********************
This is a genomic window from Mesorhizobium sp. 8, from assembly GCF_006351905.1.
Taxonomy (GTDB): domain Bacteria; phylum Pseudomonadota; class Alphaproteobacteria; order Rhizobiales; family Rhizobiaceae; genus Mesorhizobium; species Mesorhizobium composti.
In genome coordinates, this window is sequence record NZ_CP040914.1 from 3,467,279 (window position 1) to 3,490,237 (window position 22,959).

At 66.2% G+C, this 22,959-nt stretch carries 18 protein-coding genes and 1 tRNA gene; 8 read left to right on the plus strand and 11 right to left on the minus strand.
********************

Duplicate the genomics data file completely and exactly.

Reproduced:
This is a genomic window from Mesorhizobium sp. 8, from assembly GCF_006351905.1.
Taxonomy (GTDB): domain Bacteria; phylum Pseudomonadota; class Alphaproteobacteria; order Rhizobiales; family Rhizobiaceae; genus Mesorhizobium; species Mesorhizobium composti.
In genome coordinates, this window is sequence record NZ_CP040914.1 from 3,467,279 (window position 1) to 3,490,237 (window position 22,959).

At 66.2% G+C, this 22,959-nt stretch carries 18 protein-coding genes and 1 tRNA gene; 8 read left to right on the plus strand and 11 right to left on the minus strand.